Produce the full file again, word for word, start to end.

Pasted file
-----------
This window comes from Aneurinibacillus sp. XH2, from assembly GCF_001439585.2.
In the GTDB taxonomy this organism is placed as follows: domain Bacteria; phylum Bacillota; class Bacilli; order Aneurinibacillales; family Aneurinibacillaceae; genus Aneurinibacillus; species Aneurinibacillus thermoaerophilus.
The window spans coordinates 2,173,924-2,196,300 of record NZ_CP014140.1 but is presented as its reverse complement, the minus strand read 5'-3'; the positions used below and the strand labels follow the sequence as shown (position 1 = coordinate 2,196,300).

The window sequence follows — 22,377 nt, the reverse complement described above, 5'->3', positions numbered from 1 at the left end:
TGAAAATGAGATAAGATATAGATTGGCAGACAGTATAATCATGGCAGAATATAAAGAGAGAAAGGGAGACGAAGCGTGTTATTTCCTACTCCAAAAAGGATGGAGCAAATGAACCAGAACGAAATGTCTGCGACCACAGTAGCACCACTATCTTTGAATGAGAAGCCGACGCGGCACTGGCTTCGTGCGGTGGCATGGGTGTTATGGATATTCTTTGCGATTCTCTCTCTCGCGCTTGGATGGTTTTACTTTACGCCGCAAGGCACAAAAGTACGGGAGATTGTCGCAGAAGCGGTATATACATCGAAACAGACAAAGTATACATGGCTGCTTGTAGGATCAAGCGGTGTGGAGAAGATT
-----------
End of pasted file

This window comes from Aneurinibacillus sp. XH2, from assembly GCF_001439585.2.
In the GTDB taxonomy this organism is placed as follows: domain Bacteria; phylum Bacillota; class Bacilli; order Aneurinibacillales; family Aneurinibacillaceae; genus Aneurinibacillus; species Aneurinibacillus thermoaerophilus.
The window spans coordinates 2,173,924-2,196,300 of record NZ_CP014140.1 but is presented as its reverse complement, the minus strand read 5'-3'; the positions used below and the strand labels follow the sequence as shown (position 1 = coordinate 2,196,300).

The window sequence follows — 22,377 nt, the reverse complement described above, 5'->3', positions numbered from 1 at the left end:
TGAAAATGAGATAAGATATAGATTGGCAGACAGTATAATCATGGCAGAATATAAAGAGAGAAAGGGAGACGAAGCGTGTTATTTCCTACTCCAAAAAGGATGGAGCAAATGAACCAGAACGAAATGTCTGCGACCACAGTAGCACCACTATCTTTGAATGAGAAGCCGACGCGGCACTGGCTTCGTGCGGTGGCATGGGTGTTATGGATATTCTTTGCGATTCTCTCTCTCGCGCTTGGATGGTTTTACTTTACGCCGCAAGGCACAAAAGTACGGGAGATTGTCGCAGAAGCGGTATATACATCGAAACAGACAAAGTATACATGGCTGCTTGTAGGATCAAGCGGTGTGGAGAAGATT